Ten national pavilions will present exhibitors from the United States, Italy, Germany, Spain, Korea, Taiwan, Switzerland, France, China and the United Kingdom. The US pavilion will be hosted by the Washington-based American Textile Machinery Association.

ACIMIT At ShanghaiTex
As part of its ongoing promotional program, the Milan-based Association of Italian Textile Machinery Manufacturers (ACIMIT), along with the Italian Trade Commission, will host Italy's pavilion at the show. More than 100 textile machinery manufacturers from Italy will exhibit.

China is a major market for Italy: it was the number-one customer for Italian textile machinery in 2004, making up 15 percent or 311 million euros worth of total Italian exports. Exports of spinning machinery (41 percent) were followed by exports of weaving machinery (26 percent) and knitting machinery (22 percent).

Visitor Participation
Organizers of ShanghaiTex expect to top the 120,000 visitors that attended the last edition of the show, held in 2003. Visitors to that show which included 35 international delegations came from 47 countries and regions. More than 50 countries are expected to be represented by visitors at this years ShanghaiTex. In an effort to facilitate visitors travels to Shanghai, organizers have appointed a network of travel agencies to assist those traveling from the United States, Hong Kong, Indonesia, India and Vietnam.

ShanghaiTex Events
Symposia and seminars will run concurrently with the exhibition. Topics will cover dyeing and finishing, technical textiles, textile chemicals, weaving and spinning.

Sights To See In Shanghai
Visitors to ShanghaiTex may find time to see some of the many scenic sights Shanghai has to offer. Among the local attractions is the former residence of Dr. Sun Yat-Sen, founding member of the first Nationalist-Communist coalition in history, which was a forerunner of China's democratic revolution.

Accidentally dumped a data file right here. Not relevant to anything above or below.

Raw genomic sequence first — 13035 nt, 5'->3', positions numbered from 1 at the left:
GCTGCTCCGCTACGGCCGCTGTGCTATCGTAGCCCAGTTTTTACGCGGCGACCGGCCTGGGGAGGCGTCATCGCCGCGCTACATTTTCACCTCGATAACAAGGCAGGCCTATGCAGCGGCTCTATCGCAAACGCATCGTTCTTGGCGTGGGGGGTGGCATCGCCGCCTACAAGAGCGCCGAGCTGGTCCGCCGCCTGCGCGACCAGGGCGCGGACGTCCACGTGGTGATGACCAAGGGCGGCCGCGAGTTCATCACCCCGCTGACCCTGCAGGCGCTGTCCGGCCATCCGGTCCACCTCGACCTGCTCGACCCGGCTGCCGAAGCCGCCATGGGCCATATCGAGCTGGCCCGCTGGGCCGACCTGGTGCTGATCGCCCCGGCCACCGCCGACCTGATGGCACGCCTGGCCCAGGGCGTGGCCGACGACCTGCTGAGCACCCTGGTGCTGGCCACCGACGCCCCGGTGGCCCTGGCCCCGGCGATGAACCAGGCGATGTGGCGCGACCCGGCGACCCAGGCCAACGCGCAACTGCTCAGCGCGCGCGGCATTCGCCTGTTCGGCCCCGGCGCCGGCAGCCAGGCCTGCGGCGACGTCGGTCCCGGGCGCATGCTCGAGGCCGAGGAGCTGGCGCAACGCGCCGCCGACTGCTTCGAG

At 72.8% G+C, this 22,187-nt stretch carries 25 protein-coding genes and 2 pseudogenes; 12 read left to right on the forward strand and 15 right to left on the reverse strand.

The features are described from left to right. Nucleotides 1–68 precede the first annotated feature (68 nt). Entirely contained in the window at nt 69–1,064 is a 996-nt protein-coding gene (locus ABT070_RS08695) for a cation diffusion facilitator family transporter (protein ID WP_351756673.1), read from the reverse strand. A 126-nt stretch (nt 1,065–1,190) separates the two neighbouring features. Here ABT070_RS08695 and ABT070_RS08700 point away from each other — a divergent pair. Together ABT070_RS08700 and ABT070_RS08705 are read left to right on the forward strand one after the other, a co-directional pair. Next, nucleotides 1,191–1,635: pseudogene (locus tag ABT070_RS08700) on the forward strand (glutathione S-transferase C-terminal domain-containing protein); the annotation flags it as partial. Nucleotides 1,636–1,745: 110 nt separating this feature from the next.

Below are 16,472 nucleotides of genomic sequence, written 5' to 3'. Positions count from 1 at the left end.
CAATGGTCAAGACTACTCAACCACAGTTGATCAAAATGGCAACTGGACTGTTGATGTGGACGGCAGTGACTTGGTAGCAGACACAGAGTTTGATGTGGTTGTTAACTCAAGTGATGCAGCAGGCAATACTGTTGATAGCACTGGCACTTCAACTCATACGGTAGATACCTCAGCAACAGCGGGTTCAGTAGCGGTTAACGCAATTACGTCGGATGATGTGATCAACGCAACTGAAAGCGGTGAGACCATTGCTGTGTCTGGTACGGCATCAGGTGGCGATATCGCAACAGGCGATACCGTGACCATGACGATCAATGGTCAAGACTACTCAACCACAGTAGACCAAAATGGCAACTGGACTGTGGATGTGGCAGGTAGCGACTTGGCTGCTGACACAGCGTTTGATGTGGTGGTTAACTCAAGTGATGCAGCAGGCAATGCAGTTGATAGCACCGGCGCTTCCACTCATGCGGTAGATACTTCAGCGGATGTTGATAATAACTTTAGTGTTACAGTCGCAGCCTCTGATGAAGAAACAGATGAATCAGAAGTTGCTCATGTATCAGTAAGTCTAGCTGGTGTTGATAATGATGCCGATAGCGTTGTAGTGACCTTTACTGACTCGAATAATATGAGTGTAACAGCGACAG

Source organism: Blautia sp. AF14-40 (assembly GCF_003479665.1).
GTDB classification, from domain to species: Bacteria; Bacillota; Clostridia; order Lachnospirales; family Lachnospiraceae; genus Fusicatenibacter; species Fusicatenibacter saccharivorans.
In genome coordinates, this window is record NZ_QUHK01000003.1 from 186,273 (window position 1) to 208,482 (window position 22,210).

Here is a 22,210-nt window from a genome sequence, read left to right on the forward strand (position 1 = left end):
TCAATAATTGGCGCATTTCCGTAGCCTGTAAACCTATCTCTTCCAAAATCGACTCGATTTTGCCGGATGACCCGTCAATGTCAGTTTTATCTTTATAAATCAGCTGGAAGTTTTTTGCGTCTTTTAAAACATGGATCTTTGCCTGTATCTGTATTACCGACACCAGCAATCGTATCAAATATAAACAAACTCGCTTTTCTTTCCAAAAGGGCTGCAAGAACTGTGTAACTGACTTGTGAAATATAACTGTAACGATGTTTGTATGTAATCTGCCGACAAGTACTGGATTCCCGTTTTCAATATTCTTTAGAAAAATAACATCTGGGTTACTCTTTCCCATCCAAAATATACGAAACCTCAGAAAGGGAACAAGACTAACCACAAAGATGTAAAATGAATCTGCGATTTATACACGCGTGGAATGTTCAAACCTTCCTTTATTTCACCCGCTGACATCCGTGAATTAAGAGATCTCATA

With a height of 1,535 feet, the Oriental Pearl Television Tower is the tallest television tower in Asia. It offers an observation deck at 863 feet for panoramic views of the city.

The Bund, a longtime symbol of Shanghai, is a picturesque area located on the banks of the Huangpu River opposite the Oriental Pearl Television Tower.

The Yuyuan Garden is the most famous classical garden in Shanghai. Built in the Ming and Qing styles, it features 40 scenic areas.


The Temple of the Jade Buddha, built in 1882, is considered a sanctuary of Zen Buddhism. Its name is derived from its jade statue of Sakyamuni from Myanmar.

The Nanpu and Yangpu bridges, 4.7 miles and 5.1 miles long, respectively, are among the longest bridges in the world.

Shopping, dining and other amusements may be found along the Nanjing Road, the busiest commercial center in Shanghai. More than 1 million people pass along the 3.1-mile-long stretch each day.

The Longhua Temple is more than 1,700 years old, and features the Song Dynasty's Jialan Zan Sect seven-hall design. It is the largest and oldest temple in the city. Visitors will find Buddhist scripture, gold seals and Buddhist statues of the Tang, Five, Ming and Qing Dynasties.

The classical Yuyuan Garden in Shanghai boasts 40 scenic spots.

May 2005